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This item is about creative browsing in a library context. However see "Using Experts" for a very different approach to information acquisition.
Types of browsing
The creative use of literature very often amounts to browsing. Although the importance of browsing is generally recognised, its nature appears to be little understood. At least three kinds of browsing have been recognised:
- Purposive browsing: Where you are deliberately seeking a defined piece of information.
- Capricious browsing: where you are randomly examining material without a definite goal.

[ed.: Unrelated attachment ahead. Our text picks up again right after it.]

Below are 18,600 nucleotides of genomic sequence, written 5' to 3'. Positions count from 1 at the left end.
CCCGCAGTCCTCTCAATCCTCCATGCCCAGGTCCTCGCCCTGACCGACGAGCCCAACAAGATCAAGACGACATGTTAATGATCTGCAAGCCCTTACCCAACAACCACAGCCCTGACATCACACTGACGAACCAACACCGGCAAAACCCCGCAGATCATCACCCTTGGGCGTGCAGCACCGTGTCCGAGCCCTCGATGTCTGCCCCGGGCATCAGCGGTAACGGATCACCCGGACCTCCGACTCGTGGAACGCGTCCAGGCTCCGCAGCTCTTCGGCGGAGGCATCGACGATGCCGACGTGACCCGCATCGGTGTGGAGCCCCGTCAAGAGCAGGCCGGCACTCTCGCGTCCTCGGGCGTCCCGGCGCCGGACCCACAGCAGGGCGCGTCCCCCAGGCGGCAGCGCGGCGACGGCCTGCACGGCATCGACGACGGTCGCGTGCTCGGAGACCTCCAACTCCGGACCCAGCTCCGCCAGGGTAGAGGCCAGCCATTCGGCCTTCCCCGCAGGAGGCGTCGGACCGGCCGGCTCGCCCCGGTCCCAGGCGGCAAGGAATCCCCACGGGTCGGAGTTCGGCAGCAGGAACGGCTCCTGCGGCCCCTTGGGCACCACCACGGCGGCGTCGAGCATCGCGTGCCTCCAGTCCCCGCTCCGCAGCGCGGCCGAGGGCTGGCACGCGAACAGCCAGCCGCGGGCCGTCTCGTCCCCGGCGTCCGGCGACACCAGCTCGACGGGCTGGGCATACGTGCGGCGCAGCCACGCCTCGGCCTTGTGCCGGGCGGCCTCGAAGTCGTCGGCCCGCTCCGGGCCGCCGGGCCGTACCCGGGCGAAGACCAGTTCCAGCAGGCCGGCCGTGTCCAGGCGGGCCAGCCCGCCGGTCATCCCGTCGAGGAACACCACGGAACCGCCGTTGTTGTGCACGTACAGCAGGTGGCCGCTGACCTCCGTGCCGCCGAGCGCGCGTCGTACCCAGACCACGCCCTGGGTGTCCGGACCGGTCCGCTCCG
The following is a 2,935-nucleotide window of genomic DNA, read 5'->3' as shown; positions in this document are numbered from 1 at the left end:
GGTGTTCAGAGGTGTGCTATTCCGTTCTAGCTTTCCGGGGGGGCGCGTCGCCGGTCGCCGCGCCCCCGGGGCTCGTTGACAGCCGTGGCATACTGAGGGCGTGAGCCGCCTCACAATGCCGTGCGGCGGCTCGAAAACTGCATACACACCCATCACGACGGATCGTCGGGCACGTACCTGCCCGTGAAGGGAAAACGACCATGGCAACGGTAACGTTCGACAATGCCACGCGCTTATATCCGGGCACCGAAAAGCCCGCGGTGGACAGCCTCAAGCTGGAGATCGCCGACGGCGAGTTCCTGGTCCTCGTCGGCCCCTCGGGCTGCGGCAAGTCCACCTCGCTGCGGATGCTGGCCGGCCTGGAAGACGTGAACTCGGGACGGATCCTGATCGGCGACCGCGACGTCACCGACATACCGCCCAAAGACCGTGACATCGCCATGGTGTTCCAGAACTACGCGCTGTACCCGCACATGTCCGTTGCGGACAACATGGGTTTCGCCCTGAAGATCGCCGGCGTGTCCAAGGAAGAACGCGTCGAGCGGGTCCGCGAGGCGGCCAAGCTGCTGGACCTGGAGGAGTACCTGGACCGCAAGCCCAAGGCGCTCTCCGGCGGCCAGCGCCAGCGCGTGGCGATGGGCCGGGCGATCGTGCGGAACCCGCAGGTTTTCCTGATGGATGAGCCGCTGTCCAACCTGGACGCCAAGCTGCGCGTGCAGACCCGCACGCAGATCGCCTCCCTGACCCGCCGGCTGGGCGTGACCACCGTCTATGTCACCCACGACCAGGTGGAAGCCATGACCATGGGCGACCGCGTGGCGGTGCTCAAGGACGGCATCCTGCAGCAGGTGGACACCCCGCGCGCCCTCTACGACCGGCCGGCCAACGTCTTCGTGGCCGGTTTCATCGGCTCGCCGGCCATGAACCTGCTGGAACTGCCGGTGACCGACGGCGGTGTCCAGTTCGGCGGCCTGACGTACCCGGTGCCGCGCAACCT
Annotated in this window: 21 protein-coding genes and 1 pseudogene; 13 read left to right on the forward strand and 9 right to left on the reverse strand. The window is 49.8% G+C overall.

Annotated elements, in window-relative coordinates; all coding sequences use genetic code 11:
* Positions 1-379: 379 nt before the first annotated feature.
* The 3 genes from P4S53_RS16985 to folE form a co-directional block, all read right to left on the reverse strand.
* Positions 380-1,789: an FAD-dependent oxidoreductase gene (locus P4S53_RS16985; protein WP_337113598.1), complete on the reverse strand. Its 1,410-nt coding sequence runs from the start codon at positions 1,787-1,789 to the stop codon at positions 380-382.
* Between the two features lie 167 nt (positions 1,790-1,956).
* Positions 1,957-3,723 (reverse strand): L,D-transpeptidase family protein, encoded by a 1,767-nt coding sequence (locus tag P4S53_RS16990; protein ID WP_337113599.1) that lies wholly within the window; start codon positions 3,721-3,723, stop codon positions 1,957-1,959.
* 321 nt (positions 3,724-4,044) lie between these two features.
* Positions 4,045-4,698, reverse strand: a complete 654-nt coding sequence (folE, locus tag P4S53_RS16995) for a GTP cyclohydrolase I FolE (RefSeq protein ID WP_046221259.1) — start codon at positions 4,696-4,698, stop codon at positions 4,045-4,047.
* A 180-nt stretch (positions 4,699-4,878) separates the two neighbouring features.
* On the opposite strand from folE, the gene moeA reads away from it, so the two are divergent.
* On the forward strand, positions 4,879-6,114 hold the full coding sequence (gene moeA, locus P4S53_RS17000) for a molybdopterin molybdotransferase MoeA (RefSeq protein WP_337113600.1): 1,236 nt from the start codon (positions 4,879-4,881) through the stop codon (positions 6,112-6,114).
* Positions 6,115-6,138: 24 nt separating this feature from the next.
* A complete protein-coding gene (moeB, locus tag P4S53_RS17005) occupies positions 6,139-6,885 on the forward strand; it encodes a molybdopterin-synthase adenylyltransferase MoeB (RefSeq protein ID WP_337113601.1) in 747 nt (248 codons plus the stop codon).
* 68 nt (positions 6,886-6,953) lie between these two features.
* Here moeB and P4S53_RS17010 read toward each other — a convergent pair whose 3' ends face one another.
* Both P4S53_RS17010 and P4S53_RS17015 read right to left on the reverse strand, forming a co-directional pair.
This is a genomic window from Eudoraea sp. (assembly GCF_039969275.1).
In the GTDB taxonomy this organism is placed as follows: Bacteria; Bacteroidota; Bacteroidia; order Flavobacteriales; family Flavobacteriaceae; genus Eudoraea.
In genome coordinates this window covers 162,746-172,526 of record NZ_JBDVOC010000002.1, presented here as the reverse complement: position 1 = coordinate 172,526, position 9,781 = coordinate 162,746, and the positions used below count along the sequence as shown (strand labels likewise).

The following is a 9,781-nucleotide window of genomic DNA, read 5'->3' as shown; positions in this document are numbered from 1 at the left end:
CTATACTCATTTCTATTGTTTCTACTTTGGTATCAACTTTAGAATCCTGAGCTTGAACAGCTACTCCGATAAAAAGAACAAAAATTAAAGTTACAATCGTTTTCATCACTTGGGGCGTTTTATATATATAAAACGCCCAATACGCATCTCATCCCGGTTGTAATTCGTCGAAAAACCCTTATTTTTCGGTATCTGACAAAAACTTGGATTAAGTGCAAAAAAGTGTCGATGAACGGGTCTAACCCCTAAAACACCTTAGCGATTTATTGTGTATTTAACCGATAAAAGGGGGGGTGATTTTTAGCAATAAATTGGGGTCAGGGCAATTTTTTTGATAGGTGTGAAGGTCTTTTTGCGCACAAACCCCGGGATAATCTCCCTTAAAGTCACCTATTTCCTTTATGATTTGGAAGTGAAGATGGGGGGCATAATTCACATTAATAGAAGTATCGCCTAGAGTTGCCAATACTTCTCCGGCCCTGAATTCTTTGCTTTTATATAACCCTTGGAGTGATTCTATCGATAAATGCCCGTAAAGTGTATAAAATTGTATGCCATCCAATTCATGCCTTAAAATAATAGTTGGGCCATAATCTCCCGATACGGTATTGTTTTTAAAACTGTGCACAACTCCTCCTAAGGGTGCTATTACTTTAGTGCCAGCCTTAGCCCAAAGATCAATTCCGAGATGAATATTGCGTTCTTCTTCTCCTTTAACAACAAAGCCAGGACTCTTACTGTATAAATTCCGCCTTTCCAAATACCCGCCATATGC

- Exploratory browsing: Where you are consciously looking for inspiration.
Factors that may support creative browsing
I know little of the 'official' success rate of this sort of information seeking. However, my personal experience is that for optimal stimulation of creative ideas:
- Choose a variety of presentation styles.
- Choose a selection of material over wide subject areas.
- Do it yourself - you are not going to get the creative stimulus by asking someone else to look for you. You can always use someone else to refine the ideas once you have them.
- Make yourself comfortable - That way the sub-conscious mind can happily get on with solving those problems and trigging of the information you are getting.